Rock lichen community.
Courtney Milne

Lichens are stable and self-supporting composites of a fungus and photosynthetic algae. Because of this dualism, they are difficult to put into a specific kingdom. The algae are either a green alga or a blue-green alga (Cyanobacterium), both of which contain chlorophyll. The lichen’s body (thallus) benefits from the interaction between the fungal and algal components. The fungus gives structural support and protection to the algal cells, which by photosynthesis produce sugars and carbohydrates; the fungus utilizes some of these to obtain energy for growth and reproduction. This relationship enables both components to live in extreme environments normally hostile to their survival, so that lichens have a cosmopolitan distribution. The scientific name given to lichen refers to the fungal component; the algal component has its own name.

Lichens differ from what we normally understand as fungi. The greater part of the thallus is usually above ground; it varies in structure and remains visible throughout the year, bearing small fruiting bodies (ascomata). Some lichens are leaf-like (foliose), with upper and lower cortical fungal cells. The algal cells are between these surface cells and loosely arranged central fungal cells (medulla). The lower layer often has tiny structures (rhizinae) or a central holdfast (umbilicum) for attachment to the substratum. Other forms are upright and bushy, or pendant from trees (fruticose), or appearing as a crust (crustose) on trees or racks; they are often conspicuously coloured. These lichens differ slightly in their internal structure from foliose lichens.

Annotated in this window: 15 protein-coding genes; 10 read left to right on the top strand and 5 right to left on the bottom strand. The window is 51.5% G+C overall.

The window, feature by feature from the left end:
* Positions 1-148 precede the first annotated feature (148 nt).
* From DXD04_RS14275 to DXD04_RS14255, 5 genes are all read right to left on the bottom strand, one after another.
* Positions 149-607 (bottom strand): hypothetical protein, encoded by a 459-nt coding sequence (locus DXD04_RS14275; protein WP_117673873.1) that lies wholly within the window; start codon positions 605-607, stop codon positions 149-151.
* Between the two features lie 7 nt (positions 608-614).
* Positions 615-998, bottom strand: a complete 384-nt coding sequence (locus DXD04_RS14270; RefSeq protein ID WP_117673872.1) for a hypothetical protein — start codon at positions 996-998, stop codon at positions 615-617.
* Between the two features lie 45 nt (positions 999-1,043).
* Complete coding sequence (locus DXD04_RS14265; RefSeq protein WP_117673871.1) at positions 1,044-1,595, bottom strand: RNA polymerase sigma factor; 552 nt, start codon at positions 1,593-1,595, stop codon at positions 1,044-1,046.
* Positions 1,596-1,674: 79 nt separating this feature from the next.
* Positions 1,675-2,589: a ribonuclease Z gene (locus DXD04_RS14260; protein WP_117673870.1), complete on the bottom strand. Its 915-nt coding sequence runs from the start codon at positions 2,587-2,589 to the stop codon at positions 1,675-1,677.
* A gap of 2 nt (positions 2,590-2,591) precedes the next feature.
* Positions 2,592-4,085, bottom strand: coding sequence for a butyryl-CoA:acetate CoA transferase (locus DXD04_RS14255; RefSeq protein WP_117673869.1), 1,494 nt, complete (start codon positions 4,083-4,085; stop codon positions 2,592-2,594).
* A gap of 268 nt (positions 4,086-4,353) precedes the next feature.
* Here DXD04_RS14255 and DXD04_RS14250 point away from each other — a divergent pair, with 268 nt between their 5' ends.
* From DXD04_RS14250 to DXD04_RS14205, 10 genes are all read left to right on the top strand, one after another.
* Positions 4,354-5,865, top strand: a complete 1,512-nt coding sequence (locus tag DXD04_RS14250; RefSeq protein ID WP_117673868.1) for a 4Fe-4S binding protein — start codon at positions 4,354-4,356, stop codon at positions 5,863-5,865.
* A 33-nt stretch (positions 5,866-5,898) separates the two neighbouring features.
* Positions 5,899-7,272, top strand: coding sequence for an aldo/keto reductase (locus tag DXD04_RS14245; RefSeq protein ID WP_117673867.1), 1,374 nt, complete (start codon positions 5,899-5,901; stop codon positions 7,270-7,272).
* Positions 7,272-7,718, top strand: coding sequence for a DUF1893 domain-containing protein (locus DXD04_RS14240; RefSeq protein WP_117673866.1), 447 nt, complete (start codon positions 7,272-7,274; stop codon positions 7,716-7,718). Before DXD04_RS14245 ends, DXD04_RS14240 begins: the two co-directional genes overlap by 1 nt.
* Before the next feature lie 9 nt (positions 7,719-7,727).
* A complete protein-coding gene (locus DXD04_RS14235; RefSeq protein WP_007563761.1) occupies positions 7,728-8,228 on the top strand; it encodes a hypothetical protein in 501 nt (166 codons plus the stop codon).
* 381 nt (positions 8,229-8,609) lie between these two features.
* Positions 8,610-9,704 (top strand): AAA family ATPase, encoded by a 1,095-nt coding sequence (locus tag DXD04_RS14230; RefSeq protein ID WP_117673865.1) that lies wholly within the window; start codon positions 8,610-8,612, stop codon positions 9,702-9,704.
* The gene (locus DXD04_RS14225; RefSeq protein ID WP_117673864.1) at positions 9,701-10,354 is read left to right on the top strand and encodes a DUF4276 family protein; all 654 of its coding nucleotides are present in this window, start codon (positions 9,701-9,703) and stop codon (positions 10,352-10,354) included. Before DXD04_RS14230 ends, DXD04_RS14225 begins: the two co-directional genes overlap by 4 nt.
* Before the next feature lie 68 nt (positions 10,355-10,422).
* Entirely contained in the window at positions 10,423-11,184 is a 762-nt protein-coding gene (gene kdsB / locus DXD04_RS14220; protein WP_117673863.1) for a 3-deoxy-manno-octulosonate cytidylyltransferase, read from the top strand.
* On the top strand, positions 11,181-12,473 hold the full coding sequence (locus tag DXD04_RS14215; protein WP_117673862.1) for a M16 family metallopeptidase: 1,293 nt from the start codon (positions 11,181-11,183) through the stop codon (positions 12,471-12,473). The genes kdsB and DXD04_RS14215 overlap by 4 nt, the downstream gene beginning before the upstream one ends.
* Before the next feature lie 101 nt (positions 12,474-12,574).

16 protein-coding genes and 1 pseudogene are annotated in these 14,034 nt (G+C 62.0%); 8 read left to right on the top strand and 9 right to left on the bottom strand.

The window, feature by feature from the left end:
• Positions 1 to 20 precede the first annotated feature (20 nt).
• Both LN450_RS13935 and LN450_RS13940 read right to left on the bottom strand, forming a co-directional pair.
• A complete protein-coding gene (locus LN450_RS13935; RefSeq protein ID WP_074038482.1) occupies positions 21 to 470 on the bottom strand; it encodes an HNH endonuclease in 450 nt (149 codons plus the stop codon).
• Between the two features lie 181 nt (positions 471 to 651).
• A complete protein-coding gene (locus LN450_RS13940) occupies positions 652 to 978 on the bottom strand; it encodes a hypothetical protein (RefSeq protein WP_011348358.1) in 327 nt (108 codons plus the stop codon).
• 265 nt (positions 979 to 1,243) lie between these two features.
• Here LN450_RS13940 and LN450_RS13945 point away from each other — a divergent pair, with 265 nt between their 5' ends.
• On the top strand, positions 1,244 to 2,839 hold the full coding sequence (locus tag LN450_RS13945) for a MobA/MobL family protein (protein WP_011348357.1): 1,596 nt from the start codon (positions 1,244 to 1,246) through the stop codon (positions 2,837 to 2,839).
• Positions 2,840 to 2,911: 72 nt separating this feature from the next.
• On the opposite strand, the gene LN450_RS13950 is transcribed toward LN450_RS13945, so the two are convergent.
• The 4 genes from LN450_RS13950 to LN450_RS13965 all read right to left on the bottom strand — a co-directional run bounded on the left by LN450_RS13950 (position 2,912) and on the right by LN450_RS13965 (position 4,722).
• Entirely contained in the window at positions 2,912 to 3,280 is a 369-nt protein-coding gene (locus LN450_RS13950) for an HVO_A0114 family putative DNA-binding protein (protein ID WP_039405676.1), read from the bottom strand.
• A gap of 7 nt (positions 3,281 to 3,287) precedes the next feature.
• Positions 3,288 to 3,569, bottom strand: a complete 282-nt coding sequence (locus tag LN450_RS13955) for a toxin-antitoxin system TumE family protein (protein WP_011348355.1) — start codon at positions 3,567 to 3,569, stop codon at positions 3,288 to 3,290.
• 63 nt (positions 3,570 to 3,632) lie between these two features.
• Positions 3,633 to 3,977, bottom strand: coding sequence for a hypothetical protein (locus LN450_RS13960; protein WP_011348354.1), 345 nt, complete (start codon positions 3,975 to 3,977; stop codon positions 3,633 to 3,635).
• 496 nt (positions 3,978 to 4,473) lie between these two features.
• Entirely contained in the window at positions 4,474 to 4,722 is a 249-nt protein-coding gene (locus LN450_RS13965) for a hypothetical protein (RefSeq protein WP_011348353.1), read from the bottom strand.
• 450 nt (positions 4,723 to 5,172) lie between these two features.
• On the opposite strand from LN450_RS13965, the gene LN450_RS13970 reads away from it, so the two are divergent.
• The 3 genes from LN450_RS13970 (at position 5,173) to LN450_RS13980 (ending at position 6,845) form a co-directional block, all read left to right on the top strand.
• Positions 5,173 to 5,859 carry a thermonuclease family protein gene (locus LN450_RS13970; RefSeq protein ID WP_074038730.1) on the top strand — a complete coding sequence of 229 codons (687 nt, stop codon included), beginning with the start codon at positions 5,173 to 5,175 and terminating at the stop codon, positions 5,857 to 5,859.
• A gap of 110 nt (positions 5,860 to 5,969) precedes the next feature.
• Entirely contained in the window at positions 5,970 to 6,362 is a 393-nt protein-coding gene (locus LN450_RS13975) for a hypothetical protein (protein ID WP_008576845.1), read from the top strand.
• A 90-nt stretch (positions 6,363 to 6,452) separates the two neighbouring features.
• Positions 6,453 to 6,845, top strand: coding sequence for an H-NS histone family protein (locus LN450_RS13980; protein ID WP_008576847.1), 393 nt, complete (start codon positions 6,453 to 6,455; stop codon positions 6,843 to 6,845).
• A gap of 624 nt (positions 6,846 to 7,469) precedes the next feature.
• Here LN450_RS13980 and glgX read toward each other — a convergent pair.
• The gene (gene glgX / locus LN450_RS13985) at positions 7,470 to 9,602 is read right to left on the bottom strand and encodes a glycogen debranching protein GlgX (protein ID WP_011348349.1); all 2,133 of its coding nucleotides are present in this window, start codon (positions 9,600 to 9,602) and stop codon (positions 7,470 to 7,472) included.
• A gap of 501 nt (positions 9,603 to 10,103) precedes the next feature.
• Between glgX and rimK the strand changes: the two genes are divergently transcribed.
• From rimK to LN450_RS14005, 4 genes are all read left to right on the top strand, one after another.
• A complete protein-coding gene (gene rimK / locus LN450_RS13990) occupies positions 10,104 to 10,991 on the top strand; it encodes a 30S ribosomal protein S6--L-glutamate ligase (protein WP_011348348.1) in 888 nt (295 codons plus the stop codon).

Lichens have no protective cuticle and dessicate rapidly, becoming metabolically inactive for long periods of drought but regaining their physiological functions by re-moistening of the lichen body. Moisture is therefore essential for lichen growth, and lichens obtain moisture from the atmosphere in the form of dew, fog or rain. However, beside beneficial nutrients such moisture can contain pollutants such as sulfur dioxide, sulfuric acid, nitric acid, and metals, especially in cities and industrialized areas. Because lichens are very sensitive to these toxins, which can seriously affect the delicate balance between the fungus and the algae, they are known worldwide as sensitive bio-indicators for assessing atmospheric pollution and health.

Lichens can reproduce in various ways: sexually by fruiting bodies containing spores, which upon germination need to join compatible algal cells to form a new lichen (lichenization); or vegetatively, whereby the lichen produces on the thallus small structures which contain algal cells surrounded by fungal strands, forming complete miniature lichen bodies. These are easily dispersed and able to form a new lichen upon a suitable substratum. A more successful form of vegetative reproduction is by fragmentation of the lichen body.

There are over 400 species of lichen known from Saskatchewan, with additional species to be discovered. Lichens are used as biochemical indicators for the dating of surfaces (lichenometry), and can be valuable indicators of climate change. They have economic uses as dyes, base ingredients for perfumes, cosmetics, medicines, and food for indigenous peoples. Because of their sheer mass, certain lichens in northern regions are a vital winter nutrient for barren-ground and woodland caribou.

Bernard de Vries

Further Reading

Brodo, Irwin M., S. Duran Sharnoff and S. Sharnoff. 2001. Lichens of North America. New Haven: Yale University Press.